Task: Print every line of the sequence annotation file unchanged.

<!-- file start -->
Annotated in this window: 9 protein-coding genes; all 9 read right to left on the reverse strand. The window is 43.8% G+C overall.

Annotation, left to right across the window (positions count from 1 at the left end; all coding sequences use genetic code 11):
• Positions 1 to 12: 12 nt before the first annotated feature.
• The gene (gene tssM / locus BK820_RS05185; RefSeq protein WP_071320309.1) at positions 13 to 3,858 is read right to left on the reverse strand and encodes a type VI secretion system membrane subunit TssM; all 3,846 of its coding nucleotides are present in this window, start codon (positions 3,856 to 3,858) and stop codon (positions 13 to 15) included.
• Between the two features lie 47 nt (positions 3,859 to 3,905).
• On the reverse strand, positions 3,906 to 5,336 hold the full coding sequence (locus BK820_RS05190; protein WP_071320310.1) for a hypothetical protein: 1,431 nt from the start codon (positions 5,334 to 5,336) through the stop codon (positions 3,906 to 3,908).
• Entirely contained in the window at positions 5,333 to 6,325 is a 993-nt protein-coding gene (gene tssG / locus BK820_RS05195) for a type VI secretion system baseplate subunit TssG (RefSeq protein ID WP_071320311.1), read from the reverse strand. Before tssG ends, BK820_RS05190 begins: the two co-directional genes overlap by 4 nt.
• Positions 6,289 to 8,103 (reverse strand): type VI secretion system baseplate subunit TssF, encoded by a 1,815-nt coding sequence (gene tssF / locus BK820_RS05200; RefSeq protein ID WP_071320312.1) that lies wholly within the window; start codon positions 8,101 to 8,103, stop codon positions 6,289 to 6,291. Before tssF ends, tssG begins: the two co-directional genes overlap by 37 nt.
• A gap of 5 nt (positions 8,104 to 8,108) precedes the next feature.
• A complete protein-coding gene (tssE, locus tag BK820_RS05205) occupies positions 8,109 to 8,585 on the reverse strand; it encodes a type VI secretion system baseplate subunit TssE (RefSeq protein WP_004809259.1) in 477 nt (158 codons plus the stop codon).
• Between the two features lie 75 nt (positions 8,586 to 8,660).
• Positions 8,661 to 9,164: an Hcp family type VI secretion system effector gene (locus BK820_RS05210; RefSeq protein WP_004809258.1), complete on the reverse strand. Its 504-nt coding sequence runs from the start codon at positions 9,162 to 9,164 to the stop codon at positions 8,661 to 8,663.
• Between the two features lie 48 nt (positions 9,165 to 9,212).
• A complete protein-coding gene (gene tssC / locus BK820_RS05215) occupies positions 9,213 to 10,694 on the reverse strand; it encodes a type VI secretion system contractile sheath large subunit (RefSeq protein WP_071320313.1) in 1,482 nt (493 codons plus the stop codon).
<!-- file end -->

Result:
Annotated in this window: 9 protein-coding genes; all 9 read right to left on the reverse strand. The window is 43.8% G+C overall.

Annotation, left to right across the window (positions count from 1 at the left end; all coding sequences use genetic code 11):
• Positions 1 to 12: 12 nt before the first annotated feature.
• The gene (gene tssM / locus BK820_RS05185; RefSeq protein WP_071320309.1) at positions 13 to 3,858 is read right to left on the reverse strand and encodes a type VI secretion system membrane subunit TssM; all 3,846 of its coding nucleotides are present in this window, start codon (positions 3,856 to 3,858) and stop codon (positions 13 to 15) included.
• Between the two features lie 47 nt (positions 3,859 to 3,905).
• On the reverse strand, positions 3,906 to 5,336 hold the full coding sequence (locus BK820_RS05190; protein WP_071320310.1) for a hypothetical protein: 1,431 nt from the start codon (positions 5,334 to 5,336) through the stop codon (positions 3,906 to 3,908).
• Entirely contained in the window at positions 5,333 to 6,325 is a 993-nt protein-coding gene (gene tssG / locus BK820_RS05195) for a type VI secretion system baseplate subunit TssG (RefSeq protein ID WP_071320311.1), read from the reverse strand. Before tssG ends, BK820_RS05190 begins: the two co-directional genes overlap by 4 nt.
• Positions 6,289 to 8,103 (reverse strand): type VI secretion system baseplate subunit TssF, encoded by a 1,815-nt coding sequence (gene tssF / locus BK820_RS05200; RefSeq protein ID WP_071320312.1) that lies wholly within the window; start codon positions 8,101 to 8,103, stop codon positions 6,289 to 6,291. Before tssF ends, tssG begins: the two co-directional genes overlap by 37 nt.
• A gap of 5 nt (positions 8,104 to 8,108) precedes the next feature.
• A complete protein-coding gene (tssE, locus tag BK820_RS05205) occupies positions 8,109 to 8,585 on the reverse strand; it encodes a type VI secretion system baseplate subunit TssE (RefSeq protein WP_004809259.1) in 477 nt (158 codons plus the stop codon).
• Between the two features lie 75 nt (positions 8,586 to 8,660).
• Positions 8,661 to 9,164: an Hcp family type VI secretion system effector gene (locus BK820_RS05210; RefSeq protein WP_004809258.1), complete on the reverse strand. Its 504-nt coding sequence runs from the start codon at positions 9,162 to 9,164 to the stop codon at positions 8,661 to 8,663.
• Between the two features lie 48 nt (positions 9,165 to 9,212).
• A complete protein-coding gene (gene tssC / locus BK820_RS05215) occupies positions 9,213 to 10,694 on the reverse strand; it encodes a type VI secretion system contractile sheath large subunit (RefSeq protein WP_071320313.1) in 1,482 nt (493 codons plus the stop codon).